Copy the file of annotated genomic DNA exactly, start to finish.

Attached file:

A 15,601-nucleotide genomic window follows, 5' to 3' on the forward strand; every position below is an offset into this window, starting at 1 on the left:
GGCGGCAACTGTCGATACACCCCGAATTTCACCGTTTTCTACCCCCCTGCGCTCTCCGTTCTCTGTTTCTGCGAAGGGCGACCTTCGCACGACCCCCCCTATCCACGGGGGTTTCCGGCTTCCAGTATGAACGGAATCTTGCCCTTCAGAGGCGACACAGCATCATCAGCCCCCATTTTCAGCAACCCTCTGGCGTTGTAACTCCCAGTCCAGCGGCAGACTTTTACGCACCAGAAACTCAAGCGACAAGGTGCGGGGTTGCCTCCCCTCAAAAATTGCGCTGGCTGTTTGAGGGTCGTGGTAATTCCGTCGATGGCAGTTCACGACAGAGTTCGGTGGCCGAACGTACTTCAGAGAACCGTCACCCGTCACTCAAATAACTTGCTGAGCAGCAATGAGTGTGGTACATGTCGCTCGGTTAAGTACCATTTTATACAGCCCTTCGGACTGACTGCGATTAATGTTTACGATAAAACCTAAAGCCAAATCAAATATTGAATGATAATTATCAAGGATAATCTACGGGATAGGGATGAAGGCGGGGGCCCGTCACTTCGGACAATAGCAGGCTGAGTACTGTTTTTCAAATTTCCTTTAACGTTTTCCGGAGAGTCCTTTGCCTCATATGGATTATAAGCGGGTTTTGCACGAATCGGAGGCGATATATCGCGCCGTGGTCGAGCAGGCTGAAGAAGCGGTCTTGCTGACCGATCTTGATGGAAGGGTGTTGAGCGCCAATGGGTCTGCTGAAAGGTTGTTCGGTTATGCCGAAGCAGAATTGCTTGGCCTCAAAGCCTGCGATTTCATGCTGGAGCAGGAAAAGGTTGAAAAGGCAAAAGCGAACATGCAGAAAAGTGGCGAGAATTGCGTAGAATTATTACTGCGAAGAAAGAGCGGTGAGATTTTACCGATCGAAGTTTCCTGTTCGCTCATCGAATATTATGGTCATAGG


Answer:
A 15,601-nucleotide genomic window follows, 5' to 3' on the forward strand; every position below is an offset into this window, starting at 1 on the left:
GGCGGCAACTGTCGATACACCCCGAATTTCACCGTTTTCTACCCCCCTGCGCTCTCCGTTCTCTGTTTCTGCGAAGGGCGACCTTCGCACGACCCCCCCTATCCACGGGGGTTTCCGGCTTCCAGTATGAACGGAATCTTGCCCTTCAGAGGCGACACAGCATCATCAGCCCCCATTTTCAGCAACCCTCTGGCGTTGTAACTCCCAGTCCAGCGGCAGACTTTTACGCACCAGAAACTCAAGCGACAAGGTGCGGGGTTGCCTCCCCTCAAAAATTGCGCTGGCTGTTTGAGGGTCGTGGTAATTCCGTCGATGGCAGTTCACGACAGAGTTCGGTGGCCGAACGTACTTCAGAGAACCGTCACCCGTCACTCAAATAACTTGCTGAGCAGCAATGAGTGTGGTACATGTCGCTCGGTTAAGTACCATTTTATACAGCCCTTCGGACTGACTGCGATTAATGTTTACGATAAAACCTAAAGCCAAATCAAATATTGAATGATAATTATCAAGGATAATCTACGGGATAGGGATGAAGGCGGGGGCCCGTCACTTCGGACAATAGCAGGCTGAGTACTGTTTTTCAAATTTCCTTTAACGTTTTCCGGAGAGTCCTTTGCCTCATATGGATTATAAGCGGGTTTTGCACGAATCGGAGGCGATATATCGCGCCGTGGTCGAGCAGGCTGAAGAAGCGGTCTTGCTGACCGATCTTGATGGAAGGGTGTTGAGCGCCAATGGGTCTGCTGAAAGGTTGTTCGGTTATGCCGAAGCAGAATTGCTTGGCCTCAAAGCCTGCGATTTCATGCTGGAGCAGGAAAAGGTTGAAAAGGCAAAAGCGAACATGCAGAAAAGTGGCGAGAATTGCGTAGAATTATTACTGCGAAGAAAGAGCGGTGAGATTTTACCGATCGAAGTTTCCTGTTCGCTCATCGAATATTATGGTCATAGG